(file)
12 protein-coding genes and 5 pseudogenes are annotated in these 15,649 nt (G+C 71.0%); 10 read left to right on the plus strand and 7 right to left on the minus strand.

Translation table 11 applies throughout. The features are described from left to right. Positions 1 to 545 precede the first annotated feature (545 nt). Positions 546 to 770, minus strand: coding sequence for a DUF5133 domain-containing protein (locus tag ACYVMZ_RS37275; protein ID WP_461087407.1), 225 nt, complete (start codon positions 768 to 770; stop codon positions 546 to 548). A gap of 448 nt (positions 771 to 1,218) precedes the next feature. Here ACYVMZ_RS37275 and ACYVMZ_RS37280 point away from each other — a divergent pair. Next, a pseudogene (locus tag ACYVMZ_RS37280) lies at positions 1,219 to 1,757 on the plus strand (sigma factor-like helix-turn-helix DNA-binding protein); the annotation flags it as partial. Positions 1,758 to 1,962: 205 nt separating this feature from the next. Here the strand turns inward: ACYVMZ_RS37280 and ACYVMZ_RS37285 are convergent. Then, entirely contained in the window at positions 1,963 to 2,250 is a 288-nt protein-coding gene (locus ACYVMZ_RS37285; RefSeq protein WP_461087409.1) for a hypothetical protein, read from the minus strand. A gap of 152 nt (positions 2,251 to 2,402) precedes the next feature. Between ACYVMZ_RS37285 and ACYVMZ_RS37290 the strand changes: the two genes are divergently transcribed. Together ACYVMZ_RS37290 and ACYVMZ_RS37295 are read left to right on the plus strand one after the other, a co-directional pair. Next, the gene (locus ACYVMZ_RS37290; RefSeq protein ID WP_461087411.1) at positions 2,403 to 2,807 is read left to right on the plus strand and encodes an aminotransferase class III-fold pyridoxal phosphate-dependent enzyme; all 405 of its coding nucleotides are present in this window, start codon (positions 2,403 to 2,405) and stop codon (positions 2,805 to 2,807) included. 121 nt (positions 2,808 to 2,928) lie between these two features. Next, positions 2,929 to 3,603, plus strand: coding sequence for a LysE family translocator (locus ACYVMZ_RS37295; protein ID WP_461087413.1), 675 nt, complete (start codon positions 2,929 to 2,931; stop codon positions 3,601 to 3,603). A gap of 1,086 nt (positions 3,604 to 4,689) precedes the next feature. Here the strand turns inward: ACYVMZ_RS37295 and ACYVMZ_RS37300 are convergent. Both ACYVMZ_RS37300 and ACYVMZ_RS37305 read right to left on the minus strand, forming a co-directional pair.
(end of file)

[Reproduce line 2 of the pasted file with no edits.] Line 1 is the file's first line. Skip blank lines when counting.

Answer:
Translation table 11 applies throughout. The features are described from left to right. Positions 1 to 545 precede the first annotated feature (545 nt). Positions 546 to 770, minus strand: coding sequence for a DUF5133 domain-containing protein (locus tag ACYVMZ_RS37275; protein ID WP_461087407.1), 225 nt, complete (start codon positions 768 to 770; stop codon positions 546 to 548). A gap of 448 nt (positions 771 to 1,218) precedes the next feature. Here ACYVMZ_RS37275 and ACYVMZ_RS37280 point away from each other — a divergent pair. Next, a pseudogene (locus tag ACYVMZ_RS37280) lies at positions 1,219 to 1,757 on the plus strand (sigma factor-like helix-turn-helix DNA-binding protein); the annotation flags it as partial. Positions 1,758 to 1,962: 205 nt separating this feature from the next. Here the strand turns inward: ACYVMZ_RS37280 and ACYVMZ_RS37285 are convergent. Then, entirely contained in the window at positions 1,963 to 2,250 is a 288-nt protein-coding gene (locus ACYVMZ_RS37285; RefSeq protein WP_461087409.1) for a hypothetical protein, read from the minus strand. A gap of 152 nt (positions 2,251 to 2,402) precedes the next feature. Between ACYVMZ_RS37285 and ACYVMZ_RS37290 the strand changes: the two genes are divergently transcribed. Together ACYVMZ_RS37290 and ACYVMZ_RS37295 are read left to right on the plus strand one after the other, a co-directional pair. Next, the gene (locus ACYVMZ_RS37290; RefSeq protein ID WP_461087411.1) at positions 2,403 to 2,807 is read left to right on the plus strand and encodes an aminotransferase class III-fold pyridoxal phosphate-dependent enzyme; all 405 of its coding nucleotides are present in this window, start codon (positions 2,403 to 2,405) and stop codon (positions 2,805 to 2,807) included. 121 nt (positions 2,808 to 2,928) lie between these two features. Next, positions 2,929 to 3,603, plus strand: coding sequence for a LysE family translocator (locus ACYVMZ_RS37295; protein ID WP_461087413.1), 675 nt, complete (start codon positions 2,929 to 2,931; stop codon positions 3,601 to 3,603). A gap of 1,086 nt (positions 3,604 to 4,689) precedes the next feature. Here the strand turns inward: ACYVMZ_RS37295 and ACYVMZ_RS37300 are convergent. Both ACYVMZ_RS37300 and ACYVMZ_RS37305 read right to left on the minus strand, forming a co-directional pair.